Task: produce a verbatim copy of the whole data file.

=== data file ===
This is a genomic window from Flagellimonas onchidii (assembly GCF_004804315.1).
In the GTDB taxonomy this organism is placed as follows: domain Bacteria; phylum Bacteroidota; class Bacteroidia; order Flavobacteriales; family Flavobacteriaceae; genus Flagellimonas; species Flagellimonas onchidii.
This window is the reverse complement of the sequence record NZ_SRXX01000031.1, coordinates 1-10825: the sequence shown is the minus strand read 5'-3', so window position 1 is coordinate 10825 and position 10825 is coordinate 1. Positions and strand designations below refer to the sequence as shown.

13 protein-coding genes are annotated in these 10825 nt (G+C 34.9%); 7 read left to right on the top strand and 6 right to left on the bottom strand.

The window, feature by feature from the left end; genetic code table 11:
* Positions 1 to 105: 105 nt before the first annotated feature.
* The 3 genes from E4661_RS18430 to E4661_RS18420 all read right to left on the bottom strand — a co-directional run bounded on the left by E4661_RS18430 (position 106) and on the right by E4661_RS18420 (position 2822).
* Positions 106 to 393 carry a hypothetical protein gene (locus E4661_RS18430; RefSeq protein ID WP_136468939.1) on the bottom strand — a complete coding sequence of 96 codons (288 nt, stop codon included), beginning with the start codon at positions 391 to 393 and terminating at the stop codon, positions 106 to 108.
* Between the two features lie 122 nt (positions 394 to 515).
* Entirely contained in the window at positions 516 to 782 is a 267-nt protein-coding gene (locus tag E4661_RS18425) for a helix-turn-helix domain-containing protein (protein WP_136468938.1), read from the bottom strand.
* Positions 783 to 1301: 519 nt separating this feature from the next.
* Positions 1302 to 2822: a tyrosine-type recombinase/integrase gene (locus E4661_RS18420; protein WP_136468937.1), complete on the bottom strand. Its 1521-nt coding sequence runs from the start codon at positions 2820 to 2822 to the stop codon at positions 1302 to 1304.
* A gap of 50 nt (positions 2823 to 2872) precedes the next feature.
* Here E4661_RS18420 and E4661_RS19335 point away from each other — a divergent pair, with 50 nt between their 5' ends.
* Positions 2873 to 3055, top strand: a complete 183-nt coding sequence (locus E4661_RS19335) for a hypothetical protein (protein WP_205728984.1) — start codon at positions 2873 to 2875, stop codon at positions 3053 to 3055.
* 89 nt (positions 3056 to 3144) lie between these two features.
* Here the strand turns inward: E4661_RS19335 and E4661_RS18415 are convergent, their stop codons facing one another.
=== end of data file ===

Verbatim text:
This is a genomic window from Flagellimonas onchidii (assembly GCF_004804315.1).
In the GTDB taxonomy this organism is placed as follows: domain Bacteria; phylum Bacteroidota; class Bacteroidia; order Flavobacteriales; family Flavobacteriaceae; genus Flagellimonas; species Flagellimonas onchidii.
This window is the reverse complement of the sequence record NZ_SRXX01000031.1, coordinates 1-10825: the sequence shown is the minus strand read 5'-3', so window position 1 is coordinate 10825 and position 10825 is coordinate 1. Positions and strand designations below refer to the sequence as shown.

13 protein-coding genes are annotated in these 10825 nt (G+C 34.9%); 7 read left to right on the top strand and 6 right to left on the bottom strand.

The window, feature by feature from the left end; genetic code table 11:
* Positions 1 to 105: 105 nt before the first annotated feature.
* The 3 genes from E4661_RS18430 to E4661_RS18420 all read right to left on the bottom strand — a co-directional run bounded on the left by E4661_RS18430 (position 106) and on the right by E4661_RS18420 (position 2822).
* Positions 106 to 393 carry a hypothetical protein gene (locus E4661_RS18430; RefSeq protein ID WP_136468939.1) on the bottom strand — a complete coding sequence of 96 codons (288 nt, stop codon included), beginning with the start codon at positions 391 to 393 and terminating at the stop codon, positions 106 to 108.
* Between the two features lie 122 nt (positions 394 to 515).
* Entirely contained in the window at positions 516 to 782 is a 267-nt protein-coding gene (locus tag E4661_RS18425) for a helix-turn-helix domain-containing protein (protein WP_136468938.1), read from the bottom strand.
* Positions 783 to 1301: 519 nt separating this feature from the next.
* Positions 1302 to 2822: a tyrosine-type recombinase/integrase gene (locus E4661_RS18420; protein WP_136468937.1), complete on the bottom strand. Its 1521-nt coding sequence runs from the start codon at positions 2820 to 2822 to the stop codon at positions 1302 to 1304.
* A gap of 50 nt (positions 2823 to 2872) precedes the next feature.
* Here E4661_RS18420 and E4661_RS19335 point away from each other — a divergent pair, with 50 nt between their 5' ends.
* Positions 2873 to 3055, top strand: a complete 183-nt coding sequence (locus E4661_RS19335) for a hypothetical protein (protein WP_205728984.1) — start codon at positions 2873 to 2875, stop codon at positions 3053 to 3055.
* 89 nt (positions 3056 to 3144) lie between these two features.
* Here the strand turns inward: E4661_RS19335 and E4661_RS18415 are convergent, their stop codons facing one another.